Survival poetry

Generally for me, April, which is National Poetry Month, means traveling for poetry readings and socializing with fellow poets, celebrating the art form we dedicate our lives to. But this year is different. As the Russian war against Ukraine rages on, April is indeed the cruelest month. A Ukrainian friend writes that she spent entire nights in kyiv metro stations – which are used as bomb shelters – reciting poems to herself and those around her to stay sane. When she gets tired, she starts translating these poems into other languages, just to keep going.

Western critics often ask if poetry matters. I now realize that the only valid answer to this question is: do these criticisms matter? If a person sheltering deep underground as their city is bombed recites poems as a survival tool – to calm themselves and appease others – that’s all the proof I need that poetry matters. But we humans have always known that.

The letters of the alphabet go to war/

clinging to each other standing forming words no one wants to shout/

sentences blown by the mines in the avenues, stories/

bombarded by several rocket launches.

So writes the Ukrainian poet Lesyk Panaisuk, who lost his house in Bucha. Russian soldiers occupied his house, Lesyk tells me; he says the same young soldiers invaded Chernobyl before coming to Bucha, having no idea of ​​the disaster that unfolded there more than 35 years ago. No one told them what they were heading into, Lesyk tells me. Because the young soldiers brought with them very high levels of radiation from Chernobyl to the Bucha house of Lesyk, it is no longer habitable.

It’s surreal, this situation. In the middle of the ransacked town of Bucha stands a house whose owners cannot return due to radiation – an invisible war that still lives in these rooms, long after the soldiers have left.

How can poetry describe something like that? How can a language speak of a country that is being bombarded before the eyes of the rest of the world?

A Ukrainian word

Is ambushed: by the broken window of

a letter in other countries look how a letter in

lose your mind how the roof of a letter м

falls through.

language in times of war

cannot be understood inside this sentence

is a hole – nobody wants to die – nobody

speak. By the hospital bed of the letter ©

finds a prosthesis that he is too shy to use.

You can see the light through the awkwardly stitched holes

From the letter ф – the soft sign has the tongue pulled out

due to disagreements about

etymology of torture. There are too many alphabets

in the hospital rooms of my country, too, too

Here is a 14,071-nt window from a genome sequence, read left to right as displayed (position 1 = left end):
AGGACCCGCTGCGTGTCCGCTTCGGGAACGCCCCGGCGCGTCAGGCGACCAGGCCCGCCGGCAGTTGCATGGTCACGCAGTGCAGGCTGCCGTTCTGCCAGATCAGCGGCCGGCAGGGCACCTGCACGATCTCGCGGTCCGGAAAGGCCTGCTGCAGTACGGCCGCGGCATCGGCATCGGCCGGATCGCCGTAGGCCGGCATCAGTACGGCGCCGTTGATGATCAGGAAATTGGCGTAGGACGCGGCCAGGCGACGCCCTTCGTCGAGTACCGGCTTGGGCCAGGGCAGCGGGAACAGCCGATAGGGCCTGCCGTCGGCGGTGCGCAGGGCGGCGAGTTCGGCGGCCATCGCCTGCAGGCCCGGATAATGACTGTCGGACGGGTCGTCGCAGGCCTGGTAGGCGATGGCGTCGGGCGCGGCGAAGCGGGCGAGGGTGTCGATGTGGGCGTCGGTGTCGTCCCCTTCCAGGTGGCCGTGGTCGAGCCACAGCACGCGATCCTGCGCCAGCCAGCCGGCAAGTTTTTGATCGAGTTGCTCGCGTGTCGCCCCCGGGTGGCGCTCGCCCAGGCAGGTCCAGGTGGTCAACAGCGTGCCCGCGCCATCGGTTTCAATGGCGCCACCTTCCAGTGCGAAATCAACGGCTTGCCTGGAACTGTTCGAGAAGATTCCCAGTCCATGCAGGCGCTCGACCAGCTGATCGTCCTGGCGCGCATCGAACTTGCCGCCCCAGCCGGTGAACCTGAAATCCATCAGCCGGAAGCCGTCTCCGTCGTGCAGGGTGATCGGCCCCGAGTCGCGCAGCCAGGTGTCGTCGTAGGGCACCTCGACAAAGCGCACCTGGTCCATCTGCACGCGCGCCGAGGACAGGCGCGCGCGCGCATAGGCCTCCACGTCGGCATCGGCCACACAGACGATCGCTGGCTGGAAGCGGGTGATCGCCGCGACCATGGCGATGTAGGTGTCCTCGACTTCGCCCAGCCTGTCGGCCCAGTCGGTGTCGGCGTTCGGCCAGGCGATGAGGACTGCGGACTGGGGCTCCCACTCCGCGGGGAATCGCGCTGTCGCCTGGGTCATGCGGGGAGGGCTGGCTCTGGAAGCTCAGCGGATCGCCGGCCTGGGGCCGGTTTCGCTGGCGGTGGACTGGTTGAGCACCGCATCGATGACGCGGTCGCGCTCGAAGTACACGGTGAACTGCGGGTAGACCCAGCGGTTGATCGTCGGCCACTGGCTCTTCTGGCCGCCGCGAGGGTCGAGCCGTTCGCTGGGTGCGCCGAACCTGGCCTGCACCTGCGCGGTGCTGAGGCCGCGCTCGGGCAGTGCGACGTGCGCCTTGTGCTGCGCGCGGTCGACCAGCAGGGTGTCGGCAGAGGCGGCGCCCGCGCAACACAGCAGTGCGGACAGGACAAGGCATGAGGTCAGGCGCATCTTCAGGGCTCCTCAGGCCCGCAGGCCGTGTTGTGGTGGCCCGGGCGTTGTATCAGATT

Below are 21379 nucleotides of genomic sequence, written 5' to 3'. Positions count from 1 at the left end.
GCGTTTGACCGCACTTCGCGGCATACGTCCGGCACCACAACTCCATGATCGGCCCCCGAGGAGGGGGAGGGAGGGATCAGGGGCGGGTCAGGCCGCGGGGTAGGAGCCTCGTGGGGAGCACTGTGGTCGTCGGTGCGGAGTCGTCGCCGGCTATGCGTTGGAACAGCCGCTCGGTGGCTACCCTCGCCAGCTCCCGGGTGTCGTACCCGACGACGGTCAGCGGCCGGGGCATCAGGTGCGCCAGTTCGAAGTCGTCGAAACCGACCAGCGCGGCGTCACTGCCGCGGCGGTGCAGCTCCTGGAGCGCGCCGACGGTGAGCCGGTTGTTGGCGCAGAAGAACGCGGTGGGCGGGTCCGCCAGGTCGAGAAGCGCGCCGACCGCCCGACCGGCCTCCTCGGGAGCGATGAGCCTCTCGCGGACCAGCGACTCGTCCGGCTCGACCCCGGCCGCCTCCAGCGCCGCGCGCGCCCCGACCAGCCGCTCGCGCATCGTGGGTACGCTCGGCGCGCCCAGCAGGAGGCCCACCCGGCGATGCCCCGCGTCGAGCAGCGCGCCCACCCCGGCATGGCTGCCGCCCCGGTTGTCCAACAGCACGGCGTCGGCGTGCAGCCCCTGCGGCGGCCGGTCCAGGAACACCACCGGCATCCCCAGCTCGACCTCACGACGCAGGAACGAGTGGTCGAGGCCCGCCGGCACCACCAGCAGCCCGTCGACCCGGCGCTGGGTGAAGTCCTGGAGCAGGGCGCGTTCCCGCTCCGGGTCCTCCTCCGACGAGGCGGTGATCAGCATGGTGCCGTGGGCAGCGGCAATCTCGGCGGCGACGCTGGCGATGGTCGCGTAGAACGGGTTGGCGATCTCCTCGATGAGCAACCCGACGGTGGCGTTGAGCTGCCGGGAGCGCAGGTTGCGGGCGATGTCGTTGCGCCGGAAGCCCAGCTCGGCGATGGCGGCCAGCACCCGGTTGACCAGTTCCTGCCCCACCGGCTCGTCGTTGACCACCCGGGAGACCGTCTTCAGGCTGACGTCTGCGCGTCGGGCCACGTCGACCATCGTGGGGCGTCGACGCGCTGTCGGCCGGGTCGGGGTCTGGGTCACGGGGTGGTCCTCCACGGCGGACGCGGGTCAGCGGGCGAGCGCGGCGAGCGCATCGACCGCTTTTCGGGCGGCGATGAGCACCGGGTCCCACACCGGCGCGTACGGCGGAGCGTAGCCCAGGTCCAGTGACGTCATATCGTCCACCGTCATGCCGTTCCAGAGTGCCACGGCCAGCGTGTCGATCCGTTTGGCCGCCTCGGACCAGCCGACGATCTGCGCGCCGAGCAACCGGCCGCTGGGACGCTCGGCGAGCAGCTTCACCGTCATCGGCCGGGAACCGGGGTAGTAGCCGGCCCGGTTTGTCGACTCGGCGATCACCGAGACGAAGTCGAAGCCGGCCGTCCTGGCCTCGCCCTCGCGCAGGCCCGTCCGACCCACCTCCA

Lots of alphabet, no place to stick an apostrophe, paint falls off

The walls, showering us with incomprehensible words

Like men who, in time of war, refuse to speak

So continues Lesyk’s poem. While I’m translating him, I can’t help but email him to see if he’s okay. Trying to help somehow, I offer him money, which he refuses. I don’t need your money he says. Translate my poem, publish it in the world.

As I read his response, another email pops up. It is from Kharkiv poet Anastasia Afanasieva, whom I have known for more than a decade. I translated her poems, she translated mine. Then she took a long break from poetry and decided to make hooks. Yes. Fish hooks. She built a successful business, which is now gone. Here’s what she has to say about the bombs that destroyed it:

“What’s more terrifying?” Planes. Kharkiv is close to the border, so the authorities cannot warn us if the plane arrives. It takes 3 minutes for the plane to climb into Russia and bomb Kharkiv. I had a friend in a border village send a warning: ‘Airplane.’ It meant: 1 minute to die for, we cover our ears.

She writes: “Since the start of the war, I feel like it’s been a long day: I still don’t know what day of the week it is or what date. Yes, she has been rewriting poems since the beginning of the war. This award-winning Russian-language poet from Kharkiv now writes about abandoning the Russian language; the second half of his poem is in Ukrainian. Her letter itself is poetry without trying to be poetic: she describes the world with precision and urgent clarity, finding poetry in everything her eyes see:

“The past was undone in a minute. Imagine a magic eraser, which erases all the text in an instant from the paper and the paper becomes white like new snow. The personal past no longer exists. No old goals, no old jobs, no old habits, no old stores we visited every day to get groceries, no old walking routes, no old landscapes, no house, no old dreams – nothing pure. You are born again at the age of 40, having only a book of memories with you, a book that you read to the end and there are no new chapters. And you, like a newborn, are trying to learn to walk and talk again.

TS Eliot was right. April is the cruellest month. And poetry is more necessary than ever. Not because it’s pretty or fancy. But because it helps us articulate the most impossible moments: it gives us a gasp, a shred of air in our lungs. When we have nothing else, we can still keep a handful of words in our memory, a melody, and that may be all we have now to survive – we don’t know that yet. But if we’re lucky, he’s there. Keep it preciously, this verbal music. Memorize new poems online if you can. You might need it one day, warplanes or not. Faced with the white wall that is the crisis, everyone needs a little music, an air, a balm.

Ilya Kaminsky was born in former Odessa, former USSR, now Ukraine. He is the author of Dancing in Odessa (Tupelo Press) and deaf republic (Graywolf Press). Kaminsky lives in Atlanta.

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